Magazine article The Nation

The Bright Side of Life

Magazine article The Nation

The Bright Side of Life

Article excerpt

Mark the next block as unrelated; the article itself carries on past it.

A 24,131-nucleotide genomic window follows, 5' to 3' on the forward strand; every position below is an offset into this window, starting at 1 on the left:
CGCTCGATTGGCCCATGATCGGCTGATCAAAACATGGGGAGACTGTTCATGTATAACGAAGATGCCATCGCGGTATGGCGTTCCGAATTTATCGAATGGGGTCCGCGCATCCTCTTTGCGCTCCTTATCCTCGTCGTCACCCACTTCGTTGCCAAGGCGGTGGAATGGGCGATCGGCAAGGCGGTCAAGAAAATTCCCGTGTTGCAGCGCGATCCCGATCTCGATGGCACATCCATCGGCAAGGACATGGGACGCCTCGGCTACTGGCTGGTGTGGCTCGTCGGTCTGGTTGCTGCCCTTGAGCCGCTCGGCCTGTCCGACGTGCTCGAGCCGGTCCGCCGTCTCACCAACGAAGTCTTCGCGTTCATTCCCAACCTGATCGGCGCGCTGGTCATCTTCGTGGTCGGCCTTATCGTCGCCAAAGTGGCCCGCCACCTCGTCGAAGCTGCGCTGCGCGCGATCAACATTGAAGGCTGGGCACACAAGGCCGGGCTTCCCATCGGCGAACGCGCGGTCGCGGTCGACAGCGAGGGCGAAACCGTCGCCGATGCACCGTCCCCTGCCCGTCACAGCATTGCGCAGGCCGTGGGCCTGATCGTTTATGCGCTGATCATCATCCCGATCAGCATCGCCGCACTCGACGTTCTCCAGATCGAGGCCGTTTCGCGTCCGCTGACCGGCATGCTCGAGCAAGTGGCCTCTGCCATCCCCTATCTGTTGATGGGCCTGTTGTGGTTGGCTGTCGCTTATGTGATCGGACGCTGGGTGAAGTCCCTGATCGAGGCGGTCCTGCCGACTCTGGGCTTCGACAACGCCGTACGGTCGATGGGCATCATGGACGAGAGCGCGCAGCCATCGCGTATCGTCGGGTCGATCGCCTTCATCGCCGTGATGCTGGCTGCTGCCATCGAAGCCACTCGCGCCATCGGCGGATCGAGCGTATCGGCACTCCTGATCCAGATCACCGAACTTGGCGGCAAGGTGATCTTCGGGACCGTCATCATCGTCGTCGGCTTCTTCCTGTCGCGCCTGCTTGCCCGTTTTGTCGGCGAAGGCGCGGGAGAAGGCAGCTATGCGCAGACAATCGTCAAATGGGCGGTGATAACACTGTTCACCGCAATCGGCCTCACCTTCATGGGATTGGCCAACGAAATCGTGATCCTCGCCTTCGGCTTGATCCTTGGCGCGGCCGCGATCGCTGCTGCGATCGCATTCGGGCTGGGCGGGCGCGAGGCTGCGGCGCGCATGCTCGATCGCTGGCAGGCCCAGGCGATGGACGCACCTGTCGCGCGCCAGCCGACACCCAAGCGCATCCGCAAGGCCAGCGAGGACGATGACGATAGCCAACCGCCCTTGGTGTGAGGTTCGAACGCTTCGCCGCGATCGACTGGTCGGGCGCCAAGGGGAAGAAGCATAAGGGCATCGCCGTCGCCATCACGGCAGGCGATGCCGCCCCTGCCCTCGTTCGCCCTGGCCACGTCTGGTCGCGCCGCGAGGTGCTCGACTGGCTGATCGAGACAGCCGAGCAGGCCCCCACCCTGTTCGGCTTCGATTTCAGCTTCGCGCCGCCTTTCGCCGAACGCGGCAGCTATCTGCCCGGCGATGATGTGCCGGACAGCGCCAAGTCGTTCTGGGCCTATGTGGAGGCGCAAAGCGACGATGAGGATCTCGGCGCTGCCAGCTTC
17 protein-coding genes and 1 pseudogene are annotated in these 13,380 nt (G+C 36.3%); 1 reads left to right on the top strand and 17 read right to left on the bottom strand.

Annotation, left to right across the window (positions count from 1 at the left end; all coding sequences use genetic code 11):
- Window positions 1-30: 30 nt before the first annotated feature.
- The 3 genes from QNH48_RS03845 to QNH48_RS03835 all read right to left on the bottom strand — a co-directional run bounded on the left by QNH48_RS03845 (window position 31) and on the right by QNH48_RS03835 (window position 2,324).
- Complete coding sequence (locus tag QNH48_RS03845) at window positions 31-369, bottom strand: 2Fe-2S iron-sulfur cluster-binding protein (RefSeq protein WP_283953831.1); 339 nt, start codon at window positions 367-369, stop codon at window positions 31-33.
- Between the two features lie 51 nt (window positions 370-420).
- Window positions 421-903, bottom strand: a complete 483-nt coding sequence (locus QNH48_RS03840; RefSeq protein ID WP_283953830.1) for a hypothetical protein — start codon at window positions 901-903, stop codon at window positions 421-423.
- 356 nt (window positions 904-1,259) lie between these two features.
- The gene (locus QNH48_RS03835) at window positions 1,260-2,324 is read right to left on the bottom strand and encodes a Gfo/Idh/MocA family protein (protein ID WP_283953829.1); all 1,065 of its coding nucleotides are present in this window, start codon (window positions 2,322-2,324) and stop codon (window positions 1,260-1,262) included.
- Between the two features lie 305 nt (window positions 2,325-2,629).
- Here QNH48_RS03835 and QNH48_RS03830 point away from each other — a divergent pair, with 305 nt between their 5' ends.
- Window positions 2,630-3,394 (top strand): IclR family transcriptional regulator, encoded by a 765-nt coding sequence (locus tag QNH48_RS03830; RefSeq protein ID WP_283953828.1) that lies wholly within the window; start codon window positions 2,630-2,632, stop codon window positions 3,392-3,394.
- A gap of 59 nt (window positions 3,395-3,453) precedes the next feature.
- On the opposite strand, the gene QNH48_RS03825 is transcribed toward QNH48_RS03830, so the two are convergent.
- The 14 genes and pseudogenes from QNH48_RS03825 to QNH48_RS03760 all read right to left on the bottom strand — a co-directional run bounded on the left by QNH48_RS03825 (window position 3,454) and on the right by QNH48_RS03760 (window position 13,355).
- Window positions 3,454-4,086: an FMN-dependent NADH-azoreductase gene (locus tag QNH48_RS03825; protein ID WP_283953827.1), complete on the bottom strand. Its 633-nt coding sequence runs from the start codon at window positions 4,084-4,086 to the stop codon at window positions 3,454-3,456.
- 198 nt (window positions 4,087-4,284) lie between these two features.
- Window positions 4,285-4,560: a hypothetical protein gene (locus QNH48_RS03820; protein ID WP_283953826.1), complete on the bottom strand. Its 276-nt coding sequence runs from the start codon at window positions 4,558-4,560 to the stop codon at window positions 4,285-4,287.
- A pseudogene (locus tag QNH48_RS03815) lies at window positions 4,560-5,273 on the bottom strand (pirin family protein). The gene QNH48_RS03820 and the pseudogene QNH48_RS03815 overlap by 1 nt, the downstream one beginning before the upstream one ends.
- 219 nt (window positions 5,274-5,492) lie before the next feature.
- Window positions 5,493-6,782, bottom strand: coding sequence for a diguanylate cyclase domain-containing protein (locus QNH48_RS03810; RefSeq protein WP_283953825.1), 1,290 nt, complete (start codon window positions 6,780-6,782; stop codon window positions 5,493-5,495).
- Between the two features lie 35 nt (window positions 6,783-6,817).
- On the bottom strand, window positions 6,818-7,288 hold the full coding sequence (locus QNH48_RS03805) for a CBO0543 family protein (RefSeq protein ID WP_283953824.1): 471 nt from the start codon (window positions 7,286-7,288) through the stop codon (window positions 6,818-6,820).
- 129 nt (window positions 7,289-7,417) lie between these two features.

Like so many others, I read the pre-election polls from Nicaragua and took heart. I'd always marveled that the Sandinistas had not faced more public commotion, particularly after the hurricane. How long can you retain the faith of people who have faced a 90 percent drop in purchasing power, a decade of war, scarcity at every level of material life? But in the end something has to give, and it finally did on February 25. The victory was not for democracy but for violence, administered by the United States via contras, trade embargo and blocking of multilateral credits. I woke before dawn the day after the vote and had the chill feeling, even before I went outside to pick up the Los Angeles Times, that the news would not be good, which it certainly wasn't. I tried to cheer myself up and thought of my father. How had the world looked to him the day the Spanish Republic fell, in 1939? Bleak. I went back to reading the paper; gobs of offal prose from Elliott Abrams, forming by reflected light an image subsequently focused by cornea, aqueous humor, crystalline lens, vitreous humor and retina, thence passed into the occipital area of the brain for analysis and subsequent storage next to reveries of childhood, old recipes and some lines from Empson's poem "Missing Dates": "Slowly the poison the whole blood stream fills/di dum di dum/the waste remains, the waste remains and kills." The bright side: This isn't Chile. The enemy has not got, nor in the near to medium future will it have, a monopoly on violence. …

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